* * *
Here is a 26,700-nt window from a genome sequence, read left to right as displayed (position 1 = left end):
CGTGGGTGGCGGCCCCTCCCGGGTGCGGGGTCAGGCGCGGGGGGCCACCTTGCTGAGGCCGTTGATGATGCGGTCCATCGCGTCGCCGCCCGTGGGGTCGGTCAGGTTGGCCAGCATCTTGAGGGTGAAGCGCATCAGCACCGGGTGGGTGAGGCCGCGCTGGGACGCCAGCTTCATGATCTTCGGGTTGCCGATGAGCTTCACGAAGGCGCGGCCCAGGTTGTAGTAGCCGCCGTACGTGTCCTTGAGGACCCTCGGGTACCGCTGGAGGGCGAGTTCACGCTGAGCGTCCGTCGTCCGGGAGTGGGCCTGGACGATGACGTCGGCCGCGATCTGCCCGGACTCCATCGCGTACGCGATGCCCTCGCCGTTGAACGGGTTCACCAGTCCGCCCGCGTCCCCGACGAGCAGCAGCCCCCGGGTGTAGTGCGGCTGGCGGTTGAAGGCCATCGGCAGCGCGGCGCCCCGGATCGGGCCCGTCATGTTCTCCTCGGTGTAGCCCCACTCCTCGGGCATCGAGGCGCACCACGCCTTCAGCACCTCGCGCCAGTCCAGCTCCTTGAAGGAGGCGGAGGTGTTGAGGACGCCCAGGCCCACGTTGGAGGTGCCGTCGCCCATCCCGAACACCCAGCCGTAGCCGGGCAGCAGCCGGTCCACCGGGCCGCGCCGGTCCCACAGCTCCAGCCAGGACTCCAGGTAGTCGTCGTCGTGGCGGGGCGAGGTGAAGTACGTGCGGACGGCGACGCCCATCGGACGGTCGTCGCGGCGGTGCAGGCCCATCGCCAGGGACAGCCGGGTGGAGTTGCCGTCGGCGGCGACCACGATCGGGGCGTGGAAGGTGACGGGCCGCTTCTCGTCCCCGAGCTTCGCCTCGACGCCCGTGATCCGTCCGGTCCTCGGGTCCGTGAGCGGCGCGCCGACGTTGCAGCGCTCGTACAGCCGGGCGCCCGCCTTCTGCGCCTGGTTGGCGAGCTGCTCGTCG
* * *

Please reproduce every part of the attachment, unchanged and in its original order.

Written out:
Here is a 26,700-nt window from a genome sequence, read left to right as displayed (position 1 = left end):
CGTGGGTGGCGGCCCCTCCCGGGTGCGGGGTCAGGCGCGGGGGGCCACCTTGCTGAGGCCGTTGATGATGCGGTCCATCGCGTCGCCGCCCGTGGGGTCGGTCAGGTTGGCCAGCATCTTGAGGGTGAAGCGCATCAGCACCGGGTGGGTGAGGCCGCGCTGGGACGCCAGCTTCATGATCTTCGGGTTGCCGATGAGCTTCACGAAGGCGCGGCCCAGGTTGTAGTAGCCGCCGTACGTGTCCTTGAGGACCCTCGGGTACCGCTGGAGGGCGAGTTCACGCTGAGCGTCCGTCGTCCGGGAGTGGGCCTGGACGATGACGTCGGCCGCGATCTGCCCGGACTCCATCGCGTACGCGATGCCCTCGCCGTTGAACGGGTTCACCAGTCCGCCCGCGTCCCCGACGAGCAGCAGCCCCCGGGTGTAGTGCGGCTGGCGGTTGAAGGCCATCGGCAGCGCGGCGCCCCGGATCGGGCCCGTCATGTTCTCCTCGGTGTAGCCCCACTCCTCGGGCATCGAGGCGCACCACGCCTTCAGCACCTCGCGCCAGTCCAGCTCCTTGAAGGAGGCGGAGGTGTTGAGGACGCCCAGGCCCACGTTGGAGGTGCCGTCGCCCATCCCGAACACCCAGCCGTAGCCGGGCAGCAGCCGGTCCACCGGGCCGCGCCGGTCCCACAGCTCCAGCCAGGACTCCAGGTAGTCGTCGTCGTGGCGGGGCGAGGTGAAGTACGTGCGGACGGCGACGCCCATCGGACGGTCGTCGCGGCGGTGCAGGCCCATCGCCAGGGACAGCCGGGTGGAGTTGCCGTCGGCGGCGACCACGATCGGGGCGTGGAAGGTGACGGGCCGCTTCTCGTCCCCGAGCTTCGCCTCGACGCCCGTGATCCGTCCGGTCCTCGGGTCCGTGAGCGGCGCGCCGACGTTGCAGCGCTCGTACAGCCGGGCGCCCGCCTTCTGCGCCTGGTTGGCGAGCTGCTCGTCG